Citation Nr: 1736738	
Decision Date: 08/31/17    Archive Date: 09/06/17

DOCKET NO.  12-22 874	)	DATE
	)
	)

On appeal from the
Department of Veterans Affairs (VA) Regional Office in Houston, Texas


THE ISSUES

1. Entitlement to a disability rating in excess of 50 percent for post-traumatic stress disorder (PTSD).

2. Entitlement to a total disability rating based on individual unemployability due to service-connected disabilities (TDIU). 


REPRESENTATION

Appellant represented by:	James G. Fausone, Attorney


ATTORNEY FOR THE BOARD

J. Wozniak, Associate Counsel



INTRODUCTION

The Veteran served in the U.S. Army from April 1966 to November 1967.

This matter came before the Board of Veterans' Appeals (Board) on appeal from a June 2011 decision of the Houston, Texas, Regional Office (RO). In December 2014, the Board remanded the appeal to the RO for additional development.

Pursuant to VA's duties to notify and assist the Veteran, VA advised the claimant how to substantiate an application for benefits, obtained all relevant and available evidence and conducted any appropriate medical inquiry. The appeal is ready for appellate review.


FINDINGS OF FACT

1. During the period on appeal, the Veteran's PTSD has been shown to be manifested by no more than depression, substance abuse, suicidal ideation, visual and auditory hallucinations, hypervigilance, confusion while driving, intense guilt, ability to complete household chores, and occasional church attendance.

2. The Veteran's service-connected disorders make him unable to secure or follow a substantially gainful occupation.


CONCLUSIONS OF LAW

1. The criteria for a rating of 70 percent, since March 21, 2007, for PTSD have been met. 38 U.S.C.A.§§ 1155, 5103, 5103A, 5107 (West 2014); 38 C.F.R. §§ 3.102, 3.159, 3.321, 4.1, 4.2, 4.7, 4.14, 4.21, 4.130, Diagnostic Code 9411 (2016).

2. The criteria for a total disability rating based on individual unemployability (TDIU), since April 2010 have been met. 38 U.S.C.A. §§ 1155, 5103, 5103A, 5107 (West 2014); 38 C.F.R. §§ 3.102, 3.159, 3.326(a), 4.16 (2016).
REASONS AND BASES FOR FINDINGS AND CONCLUSIONS

Disability evaluations are determined by comparing the Veteran's current symptomatology with the criteria set forth in the Schedule For Rating Disabilities. 38 U.S.C.A. § 1155 (West 2014); 38 C.F.R. Part 4 (2016). The Veteran's PTSD is presently evaluated as 50 percent with contemplates symptoms of occupational and social impairment with reduced reliability and productivity due to such symptoms as: flattened affect; circumstantial, circumlocutory, or stereotyped speech; panic attacks more than once a week; difficulty in understanding complex commands; impairment of short- and long-term memory (e.g., retention of only highly learned material, forgetting to complete tasks); impaired judgment; impaired abstract thinking; disturbances of motivation and mood; difficulty in establishing and maintaining effective work and social relationships. 38 C.F.R. § 4.130, Diagnostic Code 9411 (2016).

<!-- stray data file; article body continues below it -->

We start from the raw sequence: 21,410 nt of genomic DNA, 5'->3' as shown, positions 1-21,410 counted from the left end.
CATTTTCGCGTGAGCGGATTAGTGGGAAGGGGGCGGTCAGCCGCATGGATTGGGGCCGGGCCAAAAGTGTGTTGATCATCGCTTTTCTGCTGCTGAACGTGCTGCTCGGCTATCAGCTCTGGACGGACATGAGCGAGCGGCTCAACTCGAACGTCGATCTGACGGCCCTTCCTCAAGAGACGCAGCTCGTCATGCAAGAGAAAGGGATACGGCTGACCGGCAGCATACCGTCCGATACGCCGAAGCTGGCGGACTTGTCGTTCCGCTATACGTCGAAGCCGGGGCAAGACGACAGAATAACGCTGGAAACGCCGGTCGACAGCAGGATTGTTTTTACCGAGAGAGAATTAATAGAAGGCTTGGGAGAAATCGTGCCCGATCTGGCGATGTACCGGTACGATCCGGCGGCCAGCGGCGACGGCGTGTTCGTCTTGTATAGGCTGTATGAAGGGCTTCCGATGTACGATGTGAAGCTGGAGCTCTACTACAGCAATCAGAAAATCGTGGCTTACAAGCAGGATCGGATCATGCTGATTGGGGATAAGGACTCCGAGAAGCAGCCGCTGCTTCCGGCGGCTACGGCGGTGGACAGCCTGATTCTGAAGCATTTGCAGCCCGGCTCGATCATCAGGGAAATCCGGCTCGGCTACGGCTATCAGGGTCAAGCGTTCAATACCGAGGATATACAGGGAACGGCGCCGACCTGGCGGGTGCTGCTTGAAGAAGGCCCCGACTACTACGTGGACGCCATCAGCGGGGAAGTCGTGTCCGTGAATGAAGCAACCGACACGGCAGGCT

A 70 percent evaluation requires occupational and social impairment with deficiencies in most areas such as work, school, family relations, judgment, thinking, or mood due to symptoms such as suicidal ideation, obsessional rituals which interfere with routine activities, intermittently illogical, obscure, or irrelevant speech, near continuous panic or depression affecting the ability to function independently, appropriately and effectively, impaired impulse control (such as unprovoked irritability with periods of violence), spatial disorientation, neglect of personal appearance and hygiene, difficulty in adapting to stressful circumstances (including work or a work like setting), and an inability to establish and maintain effective relationships. Id.

A 100 percent evaluation requires total occupational and social impairment due to symptoms such as gross impairment in thought processes or communication, persistent delusions or hallucinations, grossly inappropriate behavior, a persistent danger of hurting himself or others, an intermittent inability to perform activities of daily living (including maintenance of minimal personal hygiene), disorientation to time or place, and memory loss for names of close relatives, own occupation, or own name. Id.

The use of the phrase "such symptoms as," followed by a list of examples, provides guidance as to the severity of symptomatology contemplated for each rating. In particular, use of such terminology permits consideration of items listed as well as other symptoms and contemplates the effect of those symptoms on the claimant's social and work situation. See Mauerhan v. Principi, 16 Vet. App. 436 (2002).

Where there is a question as to which of two disability evaluations should be applied, the higher evaluation will be assigned if the disability picture more nearly approximates the criteria required for that evaluation. Otherwise, the lower evaluation will be assigned. 38 C.F.R. § 4.7. 

The evaluation of the same disability under several diagnostic codes, known as pyramiding, must be avoided. Separate ratings may be assigned for distinct disabilities resulting from the same injury so long as the symptomatology for one condition is not duplicative of, or overlapping with, the symptomatology of the other condition. 38 C.F.R. § 4.14; Esteban v. Brown, 6 Vet. App. 259, 262 (1994). 

In August 2009, the Veteran was afforded a VA examination. The Veteran reported increased symptoms of arousal, difficulty sleeping, hypervigilance, passive suicidal ideation, intense guilt, depression, and substance abuse. The Veteran reported that he enjoys fishing, sometimes goes to church, and denied being physically explosive even though he is irritable. The examiner indicated the Veteran had appropriate and stable affect with logical, coherent, and goal directed thought processes. The examiner concluded the Veteran suffered from PTSD, depressive disorder, alcohol dependence, and polysubstance abuse.